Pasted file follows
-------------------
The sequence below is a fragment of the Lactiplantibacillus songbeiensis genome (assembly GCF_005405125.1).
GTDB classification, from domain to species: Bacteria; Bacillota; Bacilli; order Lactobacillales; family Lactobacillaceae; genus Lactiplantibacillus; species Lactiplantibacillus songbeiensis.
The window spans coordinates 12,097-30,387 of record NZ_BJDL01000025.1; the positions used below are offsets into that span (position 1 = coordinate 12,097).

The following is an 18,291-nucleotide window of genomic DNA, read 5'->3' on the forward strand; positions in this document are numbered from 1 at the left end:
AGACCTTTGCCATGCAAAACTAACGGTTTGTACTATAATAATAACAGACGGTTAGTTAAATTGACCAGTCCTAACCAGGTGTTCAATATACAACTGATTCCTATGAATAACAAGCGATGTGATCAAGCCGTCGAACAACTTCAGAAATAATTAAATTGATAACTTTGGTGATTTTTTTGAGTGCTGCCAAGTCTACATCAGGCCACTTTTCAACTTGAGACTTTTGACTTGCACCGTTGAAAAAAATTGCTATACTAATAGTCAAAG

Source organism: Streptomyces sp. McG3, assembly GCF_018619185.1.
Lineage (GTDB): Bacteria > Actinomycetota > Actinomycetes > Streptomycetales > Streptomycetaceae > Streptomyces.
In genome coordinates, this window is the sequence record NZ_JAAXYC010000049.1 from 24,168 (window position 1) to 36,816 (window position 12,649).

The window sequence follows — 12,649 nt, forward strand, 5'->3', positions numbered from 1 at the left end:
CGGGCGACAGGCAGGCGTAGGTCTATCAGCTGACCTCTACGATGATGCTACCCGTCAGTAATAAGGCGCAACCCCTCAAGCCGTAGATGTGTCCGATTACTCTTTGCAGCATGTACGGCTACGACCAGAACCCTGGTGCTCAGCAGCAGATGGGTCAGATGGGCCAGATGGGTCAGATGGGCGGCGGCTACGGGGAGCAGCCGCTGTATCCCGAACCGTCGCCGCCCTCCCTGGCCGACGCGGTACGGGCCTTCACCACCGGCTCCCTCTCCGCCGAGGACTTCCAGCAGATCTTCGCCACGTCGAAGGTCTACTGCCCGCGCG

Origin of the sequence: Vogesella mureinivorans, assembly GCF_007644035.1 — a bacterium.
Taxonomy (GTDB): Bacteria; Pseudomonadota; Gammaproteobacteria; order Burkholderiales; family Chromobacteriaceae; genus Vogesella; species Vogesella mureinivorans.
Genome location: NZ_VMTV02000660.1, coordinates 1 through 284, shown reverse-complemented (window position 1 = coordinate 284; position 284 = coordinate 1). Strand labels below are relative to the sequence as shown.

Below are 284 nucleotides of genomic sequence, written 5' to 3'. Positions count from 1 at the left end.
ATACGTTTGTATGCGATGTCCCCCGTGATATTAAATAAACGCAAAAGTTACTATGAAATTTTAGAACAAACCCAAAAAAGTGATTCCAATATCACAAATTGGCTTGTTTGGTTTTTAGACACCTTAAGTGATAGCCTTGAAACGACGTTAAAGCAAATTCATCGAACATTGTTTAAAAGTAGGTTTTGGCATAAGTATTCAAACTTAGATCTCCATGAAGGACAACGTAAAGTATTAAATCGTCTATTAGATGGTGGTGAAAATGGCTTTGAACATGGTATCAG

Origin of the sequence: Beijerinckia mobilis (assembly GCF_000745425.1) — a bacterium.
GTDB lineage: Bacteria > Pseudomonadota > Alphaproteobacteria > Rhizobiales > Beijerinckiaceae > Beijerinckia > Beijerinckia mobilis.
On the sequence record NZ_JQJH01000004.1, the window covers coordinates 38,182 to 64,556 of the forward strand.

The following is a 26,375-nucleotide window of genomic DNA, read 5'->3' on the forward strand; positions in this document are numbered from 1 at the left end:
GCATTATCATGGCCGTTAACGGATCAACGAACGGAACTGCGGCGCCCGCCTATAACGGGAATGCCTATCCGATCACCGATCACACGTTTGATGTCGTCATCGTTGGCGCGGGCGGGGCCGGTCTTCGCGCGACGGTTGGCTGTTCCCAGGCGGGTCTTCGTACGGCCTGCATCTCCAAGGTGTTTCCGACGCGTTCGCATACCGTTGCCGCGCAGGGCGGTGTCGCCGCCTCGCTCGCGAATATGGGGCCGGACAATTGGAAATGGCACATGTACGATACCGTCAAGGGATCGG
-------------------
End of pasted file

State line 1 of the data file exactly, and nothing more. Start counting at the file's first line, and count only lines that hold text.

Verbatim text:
The sequence below is a fragment of the Lactiplantibacillus songbeiensis genome (assembly GCF_005405125.1).